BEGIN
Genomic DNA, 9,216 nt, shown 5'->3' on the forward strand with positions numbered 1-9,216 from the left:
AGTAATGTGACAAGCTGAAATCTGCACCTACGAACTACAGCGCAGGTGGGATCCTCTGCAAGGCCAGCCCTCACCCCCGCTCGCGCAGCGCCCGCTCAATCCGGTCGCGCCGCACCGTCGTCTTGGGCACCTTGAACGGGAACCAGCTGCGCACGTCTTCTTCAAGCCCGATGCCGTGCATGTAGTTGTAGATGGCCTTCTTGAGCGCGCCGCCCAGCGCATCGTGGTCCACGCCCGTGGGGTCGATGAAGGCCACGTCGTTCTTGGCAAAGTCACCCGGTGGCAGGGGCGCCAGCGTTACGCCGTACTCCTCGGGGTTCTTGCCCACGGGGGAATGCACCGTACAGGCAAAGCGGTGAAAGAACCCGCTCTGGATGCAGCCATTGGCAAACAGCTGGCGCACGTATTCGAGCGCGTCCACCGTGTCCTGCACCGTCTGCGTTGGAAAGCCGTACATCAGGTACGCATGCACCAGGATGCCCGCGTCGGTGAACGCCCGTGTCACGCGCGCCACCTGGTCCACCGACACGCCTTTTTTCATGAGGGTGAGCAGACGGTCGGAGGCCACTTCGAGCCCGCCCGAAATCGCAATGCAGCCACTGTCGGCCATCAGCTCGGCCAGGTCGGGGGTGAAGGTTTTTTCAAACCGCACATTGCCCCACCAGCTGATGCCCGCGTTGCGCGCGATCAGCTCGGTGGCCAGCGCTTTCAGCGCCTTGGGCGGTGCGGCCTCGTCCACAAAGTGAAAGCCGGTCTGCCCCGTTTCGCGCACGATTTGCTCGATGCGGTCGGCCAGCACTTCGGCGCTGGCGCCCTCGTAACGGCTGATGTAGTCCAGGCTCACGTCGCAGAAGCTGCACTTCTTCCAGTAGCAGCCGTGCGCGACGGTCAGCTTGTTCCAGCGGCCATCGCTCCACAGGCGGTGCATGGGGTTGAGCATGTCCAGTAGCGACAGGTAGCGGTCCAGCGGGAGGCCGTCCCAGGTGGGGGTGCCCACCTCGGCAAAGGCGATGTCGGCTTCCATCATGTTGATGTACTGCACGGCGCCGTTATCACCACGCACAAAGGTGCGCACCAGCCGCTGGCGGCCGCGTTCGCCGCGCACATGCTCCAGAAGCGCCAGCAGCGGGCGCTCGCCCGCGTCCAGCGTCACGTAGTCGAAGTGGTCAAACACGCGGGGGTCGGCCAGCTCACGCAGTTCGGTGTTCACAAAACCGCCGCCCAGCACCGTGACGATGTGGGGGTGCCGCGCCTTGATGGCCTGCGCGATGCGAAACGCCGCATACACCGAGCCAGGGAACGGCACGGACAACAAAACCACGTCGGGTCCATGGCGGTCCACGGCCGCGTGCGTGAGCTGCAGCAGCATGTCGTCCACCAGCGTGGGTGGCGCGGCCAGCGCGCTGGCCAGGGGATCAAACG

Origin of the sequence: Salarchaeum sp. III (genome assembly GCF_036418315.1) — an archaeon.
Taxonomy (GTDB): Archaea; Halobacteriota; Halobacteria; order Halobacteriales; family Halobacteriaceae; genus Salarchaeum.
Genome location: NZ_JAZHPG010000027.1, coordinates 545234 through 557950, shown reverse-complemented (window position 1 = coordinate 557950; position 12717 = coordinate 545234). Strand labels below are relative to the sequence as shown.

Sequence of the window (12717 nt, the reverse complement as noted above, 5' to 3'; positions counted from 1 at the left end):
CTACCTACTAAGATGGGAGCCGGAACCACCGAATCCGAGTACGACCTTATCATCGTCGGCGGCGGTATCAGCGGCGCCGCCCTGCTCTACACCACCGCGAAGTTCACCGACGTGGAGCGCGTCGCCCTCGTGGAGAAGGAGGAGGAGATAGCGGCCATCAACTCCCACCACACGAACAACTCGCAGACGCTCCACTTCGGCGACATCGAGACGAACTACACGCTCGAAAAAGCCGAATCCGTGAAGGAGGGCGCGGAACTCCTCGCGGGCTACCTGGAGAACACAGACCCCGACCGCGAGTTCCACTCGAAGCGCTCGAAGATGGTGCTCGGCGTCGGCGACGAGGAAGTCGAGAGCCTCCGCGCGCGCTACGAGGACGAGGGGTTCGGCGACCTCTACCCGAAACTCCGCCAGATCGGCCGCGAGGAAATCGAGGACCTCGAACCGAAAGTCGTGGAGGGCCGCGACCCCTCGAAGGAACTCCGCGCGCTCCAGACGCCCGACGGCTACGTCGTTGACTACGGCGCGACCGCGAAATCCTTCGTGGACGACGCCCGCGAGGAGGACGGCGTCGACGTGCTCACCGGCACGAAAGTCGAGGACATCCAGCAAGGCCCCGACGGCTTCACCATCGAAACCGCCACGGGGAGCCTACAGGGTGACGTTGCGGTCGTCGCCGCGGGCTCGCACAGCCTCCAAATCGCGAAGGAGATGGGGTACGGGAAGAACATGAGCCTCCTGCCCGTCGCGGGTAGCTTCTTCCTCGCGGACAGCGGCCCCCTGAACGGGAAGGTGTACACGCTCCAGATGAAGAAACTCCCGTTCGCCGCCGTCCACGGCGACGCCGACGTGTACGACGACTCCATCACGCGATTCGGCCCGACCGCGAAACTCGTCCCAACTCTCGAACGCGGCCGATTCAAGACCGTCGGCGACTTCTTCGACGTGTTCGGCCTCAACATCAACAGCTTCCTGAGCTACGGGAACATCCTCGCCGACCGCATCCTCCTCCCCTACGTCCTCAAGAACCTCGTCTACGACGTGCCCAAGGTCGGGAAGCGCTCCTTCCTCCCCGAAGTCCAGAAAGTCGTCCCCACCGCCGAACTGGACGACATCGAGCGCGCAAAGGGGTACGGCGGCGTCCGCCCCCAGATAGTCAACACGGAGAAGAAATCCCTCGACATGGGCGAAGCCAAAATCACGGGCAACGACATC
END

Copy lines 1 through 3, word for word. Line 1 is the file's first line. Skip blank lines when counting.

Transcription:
Genomic DNA, 9,216 nt, shown 5'->3' on the forward strand with positions numbered 1-9,216 from the left:
AGTAATGTGACAAGCTGAAATCTGCACCTACGAACTACAGCGCAGGTGGGATCCTCTGCAAGGCCAGCCCTCACCCCCGCTCGCGCAGCGCCCGCTCAATCCGGTCGCGCCGCACCGTCGTCTTGGGCACCTTGAACGGGAACCAGCTGCGCACGTCTTCTTCAAGCCCGATGCCGTGCATGTAGTTGTAGATGGCCTTCTTGAGCGCGCCGCCCAGCGCATCGTGGTCCACGCCCGTGGGGTCGATGAAGGCCACGTCGTTCTTGGCAAAGTCACCCGGTGGCAGGGGCGCCAGCGTTACGCCGTACTCCTCGGGGTTCTTGCCCACGGGGGAATGCACCGTACAGGCAAAGCGGTGAAAGAACCCGCTCTGGATGCAGCCATTGGCAAACAGCTGGCGCACGTATTCGAGCGCGTCCACCGTGTCCTGCACCGTCTGCGTTGGAAAGCCGTACATCAGGTACGCATGCACCAGGATGCCCGCGTCGGTGAACGCCCGTGTCACGCGCGCCACCTGGTCCACCGACACGCCTTTTTTCATGAGGGTGAGCAGACGGTCGGAGGCCACTTCGAGCCCGCCCGAAATCGCAATGCAGCCACTGTCGGCCATCAGCTCGGCCAGGTCGGGGGTGAAGGTTTTTTCAAACCGCACATTGCCCCACCAGCTGATGCCCGCGTTGCGCGCGATCAGCTCGGTGGCCAGCGCTTTCAGCGCCTTGGGCGGTGCGGCCTCGTCCACAAAGTGAAAGCCGGTCTGCCCCGTTTCGCGCACGATTTGCTCGATGCGGTCGGCCAGCACTTCGGCGCTGGCGCCCTCGTAACGGCTGATGTAGTCCAGGCTCACGTCGCAGAAGCTGCACTTCTTCCAGTAGCAGCCGTGCGCGACGGTCAGCTTGTTCCAGCGGCCATCGCTCCACAGGCGGTGCATGGGGTTGAGCATGTCCAGTAGCGACAGGTAGCGGTCCAGCGGGAGGCCGTCCCAGGTGGGGGTGCCCACCTCGGCAAAGGCGATGTCGGCTTCCATCATGTTGATGTACTGCACGGCGCCGTTATCACCACGCACAAAGGTGCGCACCAGCCGCTGGCGGCCGCGTTCGCCGCGCACATGCTCCAGAAGCGCCAGCAGCGGGCGCTCGCCCGCGTCCAGCGTCACGTAGTCGAAGTGGTCAAACACGCGGGGGTCGGCCAGCTCACGCAGTTCGGTGTTCACAAAACCGCCGCCCAGCACCGTGACGATGTGGGGGTGCCGCGCCTTGATGGCCTGCGCGATGCGAAACGCCGCATACACCGAGCCAGGGAACGGCACGGACAACAAAACCACGTCGGGTCCATGGCGGTCCACGGCCGCGTGCGTGAGCTGCAGCAGCATGTCGTCCACCAGCGTGGGTGGCGCGGCCAGCGCGCTGGCCAGGGGATCAAACG

Origin of the sequence: Salarchaeum sp. III (genome assembly GCF_036418315.1) — an archaeon.